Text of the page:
May 23, 2016
3 min watch

VIDEO: Benefits, challenges of psychiatric intervention programs implemented in ED

You've successfully added to your alerts. You will receive an email when new content is published.

Click Here to Manage Email Alerts

We were unable to process your request. Please try again later. If you continue to have this issue please contact

ATLANTA — Jack Rozel, MD, MSL, assistant professor of psychiatry at the University of Pittsburgh and medical director of re:solve Crisis Network, explains how emergencies, particularly those related to addiction, affect psychiatric practice.

“At this point we are seeing more deaths in the United States every year due to drug overdose and drug intoxication than we see from suicide and homicide combined,” Rozel told “At the same time we’ve seen relatively little movement in new non-pharmacologic treatments for addictions. Despite the explosive use of immediate antidotes like naloxone kits, we’re also seeing relatively little follow-up after a person hits the emergency department.”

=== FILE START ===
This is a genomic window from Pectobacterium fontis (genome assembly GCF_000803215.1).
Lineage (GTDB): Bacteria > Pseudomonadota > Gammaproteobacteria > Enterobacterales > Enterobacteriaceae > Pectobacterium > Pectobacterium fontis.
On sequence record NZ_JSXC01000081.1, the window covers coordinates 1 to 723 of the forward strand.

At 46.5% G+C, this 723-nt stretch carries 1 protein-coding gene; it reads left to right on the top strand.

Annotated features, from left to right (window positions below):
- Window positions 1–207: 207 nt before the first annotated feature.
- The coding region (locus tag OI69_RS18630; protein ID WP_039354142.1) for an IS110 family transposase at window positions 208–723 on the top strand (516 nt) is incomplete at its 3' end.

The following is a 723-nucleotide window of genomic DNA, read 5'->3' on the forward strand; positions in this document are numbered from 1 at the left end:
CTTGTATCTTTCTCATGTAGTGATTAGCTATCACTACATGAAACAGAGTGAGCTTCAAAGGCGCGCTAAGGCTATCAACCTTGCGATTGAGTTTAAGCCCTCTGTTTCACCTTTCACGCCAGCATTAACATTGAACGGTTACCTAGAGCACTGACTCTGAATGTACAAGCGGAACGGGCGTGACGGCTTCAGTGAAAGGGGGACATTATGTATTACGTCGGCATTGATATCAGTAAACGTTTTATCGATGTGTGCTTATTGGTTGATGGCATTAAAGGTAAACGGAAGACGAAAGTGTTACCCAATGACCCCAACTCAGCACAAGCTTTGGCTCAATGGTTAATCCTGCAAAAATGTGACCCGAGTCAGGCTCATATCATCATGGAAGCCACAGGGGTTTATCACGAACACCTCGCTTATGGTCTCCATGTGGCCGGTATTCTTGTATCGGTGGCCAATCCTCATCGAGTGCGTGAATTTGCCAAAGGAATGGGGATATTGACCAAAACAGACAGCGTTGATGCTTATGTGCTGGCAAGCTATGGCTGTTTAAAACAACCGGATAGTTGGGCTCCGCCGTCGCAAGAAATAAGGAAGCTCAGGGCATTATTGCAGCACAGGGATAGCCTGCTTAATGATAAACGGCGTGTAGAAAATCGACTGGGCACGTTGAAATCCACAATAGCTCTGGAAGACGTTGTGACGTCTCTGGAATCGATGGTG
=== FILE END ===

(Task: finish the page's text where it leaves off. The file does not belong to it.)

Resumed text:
Some of the best opportunities to intervene or mitigate risks associated with drug use occur following emergency-related crises, according to Rozel.

Rozel discusses benefits and challenges of emergency intervention programs.